Market Morning: Fed Imbalance Sheet, May to Brussels, Gundlach Sees Recession

Stock Market Roundup

Fed Meeting Today, Balance Sheet Diet Speculation Abounds

Story continues below

The Federal Open Market Committee will conclude its two-day monetary policy meeting today and talk about it to the media. The Fed is widely expected to keep rates on hold, and since the Fed generally follows expectations there is virtually no chance of them hiking rates today. What traders will be looking at is Fed Chairman Jay Powell’s tone and facial expressions when speaking of his humongous balance sheet and how much weight it’s lost since going on a diet in October 2017 and how much excess Treasury bond weight it still has to lose. If indications are that the weight loss plan will continue, stocks will probably respond positively because investors will assume that the continuation of the diet means that the economy is strong enough to handle it. If there is any indication that the plan could be cut short or that Powell is unsure of himself when speaking of it, stocks will probably sell off.

SEE: Cannabis Stock News Daily Roundup January 29

Ms. May Goes To Brussels. Again.

She’s armed with an amendment now to replace the Irish backstop, a mechanism that would keep Northern Ireland essentially in the European Union without any representation in said institution, with no timetable as to when the backstop would expire. The point of the backstop is to prevent a hard border between Ireland and Northern Ireland, which separated because they couldn’t settle on whether it’s better to be Catholic or Protestant. But that was a long time ago. Anyway, she has two weeks to extract some sort of concessions from Brussels on the matter, but the Euro people over there say they’re not going to change anything, so it’s just another round of chicken. EU dares Britain to crash out, Britain threatens to crash out and watches the reaction on EU’s face, and 59 days later something happens, like an extension of the deadline because these politicians just love playing chicken all the time.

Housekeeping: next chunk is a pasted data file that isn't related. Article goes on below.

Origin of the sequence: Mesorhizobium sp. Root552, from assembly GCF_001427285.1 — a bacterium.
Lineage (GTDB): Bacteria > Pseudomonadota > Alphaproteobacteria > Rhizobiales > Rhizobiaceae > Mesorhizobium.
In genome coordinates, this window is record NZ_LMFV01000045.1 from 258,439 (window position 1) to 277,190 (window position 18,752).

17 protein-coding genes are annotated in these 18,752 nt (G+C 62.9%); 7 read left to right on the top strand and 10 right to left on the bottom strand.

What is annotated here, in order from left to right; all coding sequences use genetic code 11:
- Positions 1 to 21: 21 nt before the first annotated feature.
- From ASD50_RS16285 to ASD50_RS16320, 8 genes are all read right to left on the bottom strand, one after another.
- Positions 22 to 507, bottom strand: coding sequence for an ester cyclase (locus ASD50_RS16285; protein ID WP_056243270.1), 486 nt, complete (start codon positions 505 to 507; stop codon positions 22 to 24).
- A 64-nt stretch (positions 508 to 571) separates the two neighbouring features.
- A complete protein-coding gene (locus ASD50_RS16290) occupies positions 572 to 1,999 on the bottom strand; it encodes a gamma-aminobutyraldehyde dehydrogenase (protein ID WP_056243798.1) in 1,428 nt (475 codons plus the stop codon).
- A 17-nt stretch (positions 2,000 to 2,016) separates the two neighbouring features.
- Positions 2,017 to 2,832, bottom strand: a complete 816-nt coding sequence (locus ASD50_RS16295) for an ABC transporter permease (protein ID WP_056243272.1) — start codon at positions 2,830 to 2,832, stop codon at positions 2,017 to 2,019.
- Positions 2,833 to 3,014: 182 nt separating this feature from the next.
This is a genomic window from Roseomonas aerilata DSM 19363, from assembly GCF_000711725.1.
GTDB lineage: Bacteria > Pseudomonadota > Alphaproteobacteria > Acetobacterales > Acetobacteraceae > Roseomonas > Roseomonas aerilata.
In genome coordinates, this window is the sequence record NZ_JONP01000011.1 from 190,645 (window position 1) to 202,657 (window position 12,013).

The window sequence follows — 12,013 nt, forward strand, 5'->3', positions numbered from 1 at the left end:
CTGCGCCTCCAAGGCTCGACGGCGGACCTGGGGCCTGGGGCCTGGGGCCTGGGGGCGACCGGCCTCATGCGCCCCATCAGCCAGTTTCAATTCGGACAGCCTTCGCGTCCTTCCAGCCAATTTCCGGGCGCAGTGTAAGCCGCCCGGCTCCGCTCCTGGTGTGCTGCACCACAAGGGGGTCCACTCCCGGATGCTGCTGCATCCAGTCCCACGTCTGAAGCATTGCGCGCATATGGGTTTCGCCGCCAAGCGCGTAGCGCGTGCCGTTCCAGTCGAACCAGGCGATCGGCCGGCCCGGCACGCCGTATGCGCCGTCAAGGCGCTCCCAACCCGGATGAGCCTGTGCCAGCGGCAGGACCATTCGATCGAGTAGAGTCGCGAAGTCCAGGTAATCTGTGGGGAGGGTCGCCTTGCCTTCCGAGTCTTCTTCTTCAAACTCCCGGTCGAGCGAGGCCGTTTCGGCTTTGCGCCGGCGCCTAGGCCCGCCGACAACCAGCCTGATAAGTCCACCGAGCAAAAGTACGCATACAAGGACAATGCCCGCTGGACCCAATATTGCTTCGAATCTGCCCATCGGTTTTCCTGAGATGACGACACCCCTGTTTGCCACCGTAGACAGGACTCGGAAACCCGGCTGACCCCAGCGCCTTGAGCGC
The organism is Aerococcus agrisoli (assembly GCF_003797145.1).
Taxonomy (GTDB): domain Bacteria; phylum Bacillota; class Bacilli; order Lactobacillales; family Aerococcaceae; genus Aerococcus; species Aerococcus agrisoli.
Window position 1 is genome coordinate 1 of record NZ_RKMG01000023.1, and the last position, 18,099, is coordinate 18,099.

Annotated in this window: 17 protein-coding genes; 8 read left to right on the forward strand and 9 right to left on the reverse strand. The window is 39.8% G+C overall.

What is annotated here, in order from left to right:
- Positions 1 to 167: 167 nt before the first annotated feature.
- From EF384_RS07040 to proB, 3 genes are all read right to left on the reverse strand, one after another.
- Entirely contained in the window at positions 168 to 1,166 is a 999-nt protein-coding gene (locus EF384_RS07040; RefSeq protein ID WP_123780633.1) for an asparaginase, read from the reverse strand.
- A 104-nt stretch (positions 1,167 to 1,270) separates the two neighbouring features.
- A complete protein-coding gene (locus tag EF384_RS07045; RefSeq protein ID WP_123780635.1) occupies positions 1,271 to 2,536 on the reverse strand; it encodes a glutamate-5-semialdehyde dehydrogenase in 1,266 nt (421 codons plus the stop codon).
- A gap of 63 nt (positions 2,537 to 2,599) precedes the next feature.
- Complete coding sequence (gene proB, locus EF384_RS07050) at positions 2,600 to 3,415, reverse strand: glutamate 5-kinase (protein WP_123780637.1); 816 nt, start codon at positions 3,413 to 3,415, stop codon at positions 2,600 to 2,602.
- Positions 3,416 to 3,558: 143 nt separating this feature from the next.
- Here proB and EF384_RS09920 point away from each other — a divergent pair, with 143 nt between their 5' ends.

Recessionary Signal In Gap Between Current and Future Expectations?

Jeff Gundlach of DoubleLine capital thinks so. He doesn’t like the widening gap between current and future expectations for the economy, think it’s the “worst reading ever” even considering that the survey took place at the tail end of the most recent shut down when 800,000 people were short a paycheck. The difference between the indicators is now 33 points, the largest gap since 2006, at the peak of the last housing bubble and two years before the last financial crisis took hold. Cue the Twilight Zone theme music. Last time the S&P 500 (NYSEARCA:SPY) didn’t top until one year after expectations diverged, so we may have some time left yet to make last minutes preparations.

Should Amazon Buy FedEx? Some Analysts Say Yup, Sure

If Amazon (NASDAQ:AMZN) wants to become a shipping giant, it should buy FedEx (NYSE:FDX). Amazon has close to half FedEx’s current market cap in cash available on its balance sheet, and raising another $50 billion taking into account any possible premium shouldn’t be too hard for the giant, so it’s a considerable possibility. FedEx is down 35% over the past year, so Amazon would be getting a decent discount and then it could control its own shipping. Instead of building its own network, Amazon could save a lot of money just buying up FedEx shares, says Loop Capital Markets analyst Anthony Chukumba.

Walmart and Fanatics Unite To Sell Sports Apparel

Walmart (NYSE:WMT) is teaming up with Fanatics, an online sports retailer, to sell licensed sports apparel. Walmart is hoping it will be a long term partnership, the theory being that by strengthening its online presence it can fend off further encroachment from Amazon.

Philips Moving Manufacturing to China Due to Trade War

Looks like the trade war doesn’t help US manufacturing after all, at least for Koninklijke Philips (NYSE:PHG). Hundreds of millions of euros worth of production will be moved from the US to China in order to avoid tariffs. Philips estimates that the tariffs will cut its profits by about €69M this year, damage done directly by the tariffs themselves, though it also claims that the tariff war has dampened consumer confidence in China which will affect revenues going forward as well.


An ad to help with our costs